The Garfish, often found swimming with the mackerel shoals, is one of the most curious fish of the sea. It is long, eel-shaped, with a beak almost like a snipe ; the lower jaw, if jaw it can be called, projecting ; the back a beautiful bluish-green, and the sides glistening with silver. This savage little fish, Belone vulgaris, is classed by naturalists in the same family (Scombresocidae) as the flying fish. Of names it has enough and to spare : long-nose, gorebill, sea-needle, mackerel-guide, needlefish, gar-pipe, horn-fish, guard-fish, green-back, and- green-bone. In Scotland they call it the sword-fish, the green-ben, and green-bane. On the east coast of Ireland it is called the horn-eel, mackerel scout, and spear ling.

Garfish favour cold and temperate rather than tropical waters, and are found all round the British and Irish coasts, being particularly abundant off Kent, Essex, and Cornwall. They are a fish of moderate size, occasionally but very rarely reaching a length of three feet. In some places they swim in shoals, but in others are found singly. A few are nearly always mixed up with the mackerel, whose advent they are supposed to herald. Through the cold weather they live in deep water, appearing on our coasts in spring.

There are many curious instances on record of these fish having so savagely darted at their prey as to transfix them on their long snout. Several mackerel have been picked up pierced by the upper jaw of a garfish, which in some cases had broken off. In the ' Zoologist' is an account of a salmon peal (by which, I take it, is meant the sea trout of Devonshire) having been attacked by a garfish. The long snout had passed completely through the thickest portion of the trout, which weighed nearly four pounds.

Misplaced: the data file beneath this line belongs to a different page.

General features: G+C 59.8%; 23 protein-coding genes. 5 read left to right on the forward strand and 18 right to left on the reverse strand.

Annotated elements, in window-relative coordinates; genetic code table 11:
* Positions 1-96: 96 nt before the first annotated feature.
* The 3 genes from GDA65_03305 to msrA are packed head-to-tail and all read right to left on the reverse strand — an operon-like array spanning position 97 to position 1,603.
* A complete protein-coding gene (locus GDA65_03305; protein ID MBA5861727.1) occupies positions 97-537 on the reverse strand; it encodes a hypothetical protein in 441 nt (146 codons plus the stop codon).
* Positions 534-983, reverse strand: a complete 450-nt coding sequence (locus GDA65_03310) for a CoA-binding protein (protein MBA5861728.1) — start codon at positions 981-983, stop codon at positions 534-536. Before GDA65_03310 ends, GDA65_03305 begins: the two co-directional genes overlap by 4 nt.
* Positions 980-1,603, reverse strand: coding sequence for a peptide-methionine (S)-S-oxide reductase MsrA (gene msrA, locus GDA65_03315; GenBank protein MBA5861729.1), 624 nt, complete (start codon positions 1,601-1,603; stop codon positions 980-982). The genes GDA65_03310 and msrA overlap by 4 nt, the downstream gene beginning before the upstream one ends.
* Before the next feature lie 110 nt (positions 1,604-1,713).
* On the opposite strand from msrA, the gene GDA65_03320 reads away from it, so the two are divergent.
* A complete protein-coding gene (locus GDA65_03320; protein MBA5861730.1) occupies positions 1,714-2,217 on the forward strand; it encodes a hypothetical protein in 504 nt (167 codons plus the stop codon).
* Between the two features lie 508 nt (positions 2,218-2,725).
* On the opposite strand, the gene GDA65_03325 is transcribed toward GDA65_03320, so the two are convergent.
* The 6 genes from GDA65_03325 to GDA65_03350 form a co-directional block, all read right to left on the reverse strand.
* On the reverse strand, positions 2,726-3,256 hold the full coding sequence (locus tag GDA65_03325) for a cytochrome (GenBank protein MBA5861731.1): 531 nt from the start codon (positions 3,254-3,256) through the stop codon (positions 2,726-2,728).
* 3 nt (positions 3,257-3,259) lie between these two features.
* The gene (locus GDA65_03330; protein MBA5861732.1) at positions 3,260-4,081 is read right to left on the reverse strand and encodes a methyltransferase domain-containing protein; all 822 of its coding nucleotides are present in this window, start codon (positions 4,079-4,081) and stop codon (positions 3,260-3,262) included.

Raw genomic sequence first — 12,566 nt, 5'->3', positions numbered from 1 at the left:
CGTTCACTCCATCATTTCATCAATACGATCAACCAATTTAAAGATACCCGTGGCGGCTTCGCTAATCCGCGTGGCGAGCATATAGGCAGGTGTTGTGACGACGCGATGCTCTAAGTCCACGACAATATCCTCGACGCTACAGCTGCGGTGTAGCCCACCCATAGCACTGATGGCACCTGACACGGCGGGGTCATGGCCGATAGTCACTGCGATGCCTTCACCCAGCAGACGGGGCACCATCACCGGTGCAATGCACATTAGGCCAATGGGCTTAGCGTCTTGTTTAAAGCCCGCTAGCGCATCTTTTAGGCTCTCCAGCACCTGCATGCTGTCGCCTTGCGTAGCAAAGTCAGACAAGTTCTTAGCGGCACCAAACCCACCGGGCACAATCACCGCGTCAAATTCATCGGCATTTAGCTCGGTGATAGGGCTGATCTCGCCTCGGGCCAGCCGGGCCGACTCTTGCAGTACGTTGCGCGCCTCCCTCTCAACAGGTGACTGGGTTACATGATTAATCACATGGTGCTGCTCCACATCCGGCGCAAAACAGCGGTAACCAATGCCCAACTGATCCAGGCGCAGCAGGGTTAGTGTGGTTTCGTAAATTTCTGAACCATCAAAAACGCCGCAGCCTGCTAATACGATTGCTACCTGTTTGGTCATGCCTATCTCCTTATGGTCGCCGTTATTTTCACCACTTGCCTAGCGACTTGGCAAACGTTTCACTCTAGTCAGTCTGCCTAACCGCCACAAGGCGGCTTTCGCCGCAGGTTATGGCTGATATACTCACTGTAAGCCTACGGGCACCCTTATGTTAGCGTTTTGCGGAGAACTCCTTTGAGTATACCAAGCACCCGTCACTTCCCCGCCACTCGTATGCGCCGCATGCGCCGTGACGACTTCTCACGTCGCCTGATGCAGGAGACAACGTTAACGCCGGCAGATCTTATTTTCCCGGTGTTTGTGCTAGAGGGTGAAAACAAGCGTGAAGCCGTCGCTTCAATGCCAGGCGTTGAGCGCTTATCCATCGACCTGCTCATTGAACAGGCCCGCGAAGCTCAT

But sometimes the garfish itself is hunted. Mr. Dunn, of Mevagissey, tells a story of seeing one chased by a porpoise. For a hundred yards the fish and its pursuer rushed through the sea, the former continually throwing itself out of the water. When the garfish was almost overtaken, a projecting rock was providentially arrived at over which it leaped. The porpoise, on the other hand, ran its head against the stone, was more or less stunned, and gave up the pursuit. Garfish are great leapers, often springing high into the air ; and I have heard of their being caught by means of a net floated on the surface of the water. In the autumn large quantities are taken in the mackerel seines. As a rule these peculiar creatures are not specially fished for by sportsmen, but numbers are caught when whiffing for mackerel, and angling with drift lines for pollack, bass, etc. They sometimes give off a very peculiar smell when first brought into the boat, and their flesh does not the more commend itself to the epicure by reason of the peculiar green bones. I have heard people say they were better than mackerel, but that is a matter of opinion. Certainly they make very good baits cut up into strips.